prior to 'Them') his ability to think and feel like a woman. The early part of the novel is essentially a work of romantic fiction, with Vivienne's loves and heartbreaks detailed in a very sensitive and basically 'feminine' way. We already knew that Fleming was an accomplished author of the ultimate mans novel, but here
he demonstrates his grasp of the world viewed through a woman's eyes as well. Remarkable !
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4 of 5 people found the following review helpful
4.0 out of 5 stars Not a spy novel at all., 15 Jun 2007
This review is from: The Spy Who Loved Me (Paperback)
I read this novel a long time ago. I had just read "Live and Let Die" but this did not prepare me at all for "The Spy Who Loved Me". Basically Bond plays a secondary role to Vivienne; the story is all about her, Bond just chances upon the scene; admittedly to save the day. I have recommended this book to lots of people. It has a completely different plot to the film, no Russians in it for a start, or Jaws, and I feel it is a piece of literature that would surprise almost everyone's preconceptions of what Ian Fleming's novels would be like.
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3 of 4 people found the following review helpful
5.0 out of 5 stars Bond stops for a rest and gets anything but, 5 Feb 2006
By 
F. Orion Pozo "Orion Pozo" (Raleigh, NC USA) - See all my reviews
(REAL NAME)   
The Spy Who Loved Me is the 11th of thirteen James Bond novels Ian Fleming wrote before he died in 1965. It is only the second I have read. I am amazed at how little the book resembles the movie.
Fleming tells it from the point of view of the woman in the story. She is Vivienne Michel a 23 year old Québécois Canadian who, to get over two failed attempts at romance, has started out on an adventure to go to Florida on her Vespa. She only gets to Lake George, New York when she is offered a job at the motel she is staying at for the last 2 weeks it is open by the strange couple who manage it. They leave her to close up the last day and say the owner will come the next day to pay her and lock up for the winter. After they leave a fierce thunderstorm sets the mood for this young girl alone in a motel on a dirt road miles from the main road. She takes a couple of chapters to reminisce her sad lost loves in which we learn that she has trouble descriminating between love and physical desire, a trait the men she has met have taken advantage of.
Suddenly there is a knock on the door and two thugs who say they were sent by the owner to do inventory start threatening her. She is pretty scrappy but ineffectual in her attempts to hold them off. Things are just about to get really nasty when there is another knock at the door. Who should be looking for a room at such a time in such a storm and at such an out of the way location? Why, it's James Bond.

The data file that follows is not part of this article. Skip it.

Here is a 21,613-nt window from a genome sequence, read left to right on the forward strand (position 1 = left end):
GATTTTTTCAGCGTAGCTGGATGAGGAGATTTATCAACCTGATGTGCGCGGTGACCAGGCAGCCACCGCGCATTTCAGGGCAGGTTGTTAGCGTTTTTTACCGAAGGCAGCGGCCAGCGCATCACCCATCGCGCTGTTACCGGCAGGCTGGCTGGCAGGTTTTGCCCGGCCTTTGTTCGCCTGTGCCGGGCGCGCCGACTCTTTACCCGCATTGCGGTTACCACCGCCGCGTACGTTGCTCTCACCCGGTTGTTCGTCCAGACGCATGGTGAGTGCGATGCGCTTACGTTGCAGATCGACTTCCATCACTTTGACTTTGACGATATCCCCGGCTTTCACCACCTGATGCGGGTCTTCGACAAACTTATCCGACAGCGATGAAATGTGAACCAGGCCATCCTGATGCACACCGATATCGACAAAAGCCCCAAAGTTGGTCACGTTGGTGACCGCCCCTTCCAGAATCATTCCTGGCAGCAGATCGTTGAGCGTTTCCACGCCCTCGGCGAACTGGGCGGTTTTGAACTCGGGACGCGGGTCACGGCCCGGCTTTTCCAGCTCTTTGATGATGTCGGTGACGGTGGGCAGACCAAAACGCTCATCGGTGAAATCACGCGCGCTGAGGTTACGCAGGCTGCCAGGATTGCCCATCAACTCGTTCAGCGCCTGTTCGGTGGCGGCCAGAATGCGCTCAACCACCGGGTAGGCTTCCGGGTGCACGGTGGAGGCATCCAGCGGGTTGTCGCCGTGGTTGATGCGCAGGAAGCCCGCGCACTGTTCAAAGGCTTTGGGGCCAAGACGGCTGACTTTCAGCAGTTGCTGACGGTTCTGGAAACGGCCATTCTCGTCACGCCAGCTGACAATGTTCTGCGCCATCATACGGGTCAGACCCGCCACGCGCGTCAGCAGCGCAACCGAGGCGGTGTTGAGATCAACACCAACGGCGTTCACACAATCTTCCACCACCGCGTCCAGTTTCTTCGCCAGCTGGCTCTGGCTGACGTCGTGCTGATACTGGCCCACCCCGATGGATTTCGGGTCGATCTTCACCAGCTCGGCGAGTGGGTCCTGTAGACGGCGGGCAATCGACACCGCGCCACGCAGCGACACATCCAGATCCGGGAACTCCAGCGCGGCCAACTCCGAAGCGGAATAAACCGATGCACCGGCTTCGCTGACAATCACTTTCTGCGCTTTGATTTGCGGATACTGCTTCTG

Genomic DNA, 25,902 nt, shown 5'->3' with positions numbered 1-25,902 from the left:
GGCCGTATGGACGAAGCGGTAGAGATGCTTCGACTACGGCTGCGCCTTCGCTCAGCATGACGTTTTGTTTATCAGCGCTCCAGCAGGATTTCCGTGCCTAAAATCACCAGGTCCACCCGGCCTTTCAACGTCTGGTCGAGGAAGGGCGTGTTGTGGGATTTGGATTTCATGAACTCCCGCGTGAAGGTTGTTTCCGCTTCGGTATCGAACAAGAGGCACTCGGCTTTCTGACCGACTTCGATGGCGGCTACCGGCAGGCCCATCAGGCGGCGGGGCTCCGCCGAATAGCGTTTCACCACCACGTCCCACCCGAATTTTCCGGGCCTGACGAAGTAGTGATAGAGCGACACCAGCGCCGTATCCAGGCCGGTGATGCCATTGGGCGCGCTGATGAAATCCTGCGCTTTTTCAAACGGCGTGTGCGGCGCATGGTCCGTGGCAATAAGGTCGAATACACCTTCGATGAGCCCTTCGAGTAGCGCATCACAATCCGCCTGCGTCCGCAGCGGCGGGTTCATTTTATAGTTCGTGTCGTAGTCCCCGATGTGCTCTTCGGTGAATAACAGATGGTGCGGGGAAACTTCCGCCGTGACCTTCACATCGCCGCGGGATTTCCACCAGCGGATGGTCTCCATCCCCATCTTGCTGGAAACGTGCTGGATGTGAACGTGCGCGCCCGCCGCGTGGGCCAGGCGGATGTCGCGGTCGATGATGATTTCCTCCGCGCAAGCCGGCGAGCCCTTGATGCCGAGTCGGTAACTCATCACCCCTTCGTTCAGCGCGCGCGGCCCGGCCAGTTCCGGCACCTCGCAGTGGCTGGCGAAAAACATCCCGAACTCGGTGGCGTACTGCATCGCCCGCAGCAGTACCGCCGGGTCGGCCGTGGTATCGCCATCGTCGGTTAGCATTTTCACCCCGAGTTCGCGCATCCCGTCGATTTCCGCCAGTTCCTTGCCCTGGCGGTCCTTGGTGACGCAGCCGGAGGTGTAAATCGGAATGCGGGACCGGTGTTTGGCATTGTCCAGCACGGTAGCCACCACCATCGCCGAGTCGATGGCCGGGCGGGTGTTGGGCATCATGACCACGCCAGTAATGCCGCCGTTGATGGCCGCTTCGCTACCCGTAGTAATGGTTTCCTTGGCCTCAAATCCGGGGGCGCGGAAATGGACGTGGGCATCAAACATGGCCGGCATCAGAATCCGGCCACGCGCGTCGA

Her description of Bond is: "He was about six feet tall, slim and fit-looking. The eyes in the lean, slightly tanned face were a very clear gray-blue and as they observed the men they were cold and watchful. The narrowed watchful eyes gave his good looks the dangerous, almost cruel quality that had frightened me when I first set eyes on him, but now that I knew how he could smile, I thought his face only exciting, in a way that no man's face had ever excited me before."
This is probably the only time Ian Fleming tried to write from the female point of view. He appears to believe women are masochistic in their love for Bond. The author tries to soften the image by having her say Bond's "almost" cruel looks excited her. Later on she says: "All women love semi-rape. They love to be taken. It was his sweet brutality against my bruised body that had made his act of love so piercingly wonderful." Again Fleming attempts to soften her language by saying "semi"-rape and "sweet" brutality. Yet it is his cruelty, brutality and rape that turns her on.
To find out what the two thugs were sent to do and how Bond saves and beds the heroine read The Spy Who Loved Me. Only don't expect to find SPECTRE, SMURCH, "Q" or other Bondian characteristics that the movies have caricaturized him with because you will be disappointed. As a early 1960's thriller this will please, but a 007 blockbuster it is not.
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3.0 out of 5 stars Stranger Number Three Checks In For Vivienne, 12 Jun 2014
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This review is from: The Spy Who Loved Me: James Bond 007 (Kindle Edition)
This book is written from the viewpoint of Vivienne Michel a twenty three year old French Canadian.

Viv tells the story of her time in London and the return home to Quebec. The decision to motorbike over the border to the United States.

She is currently working as the receptionist in a motel in upstate New York. On the night before the motel closes for the season. Viv is alone while a storm is in full flow.

Then two nasty pieces of work show up and then visitor number three arrives.

This is a different James Bond adventure.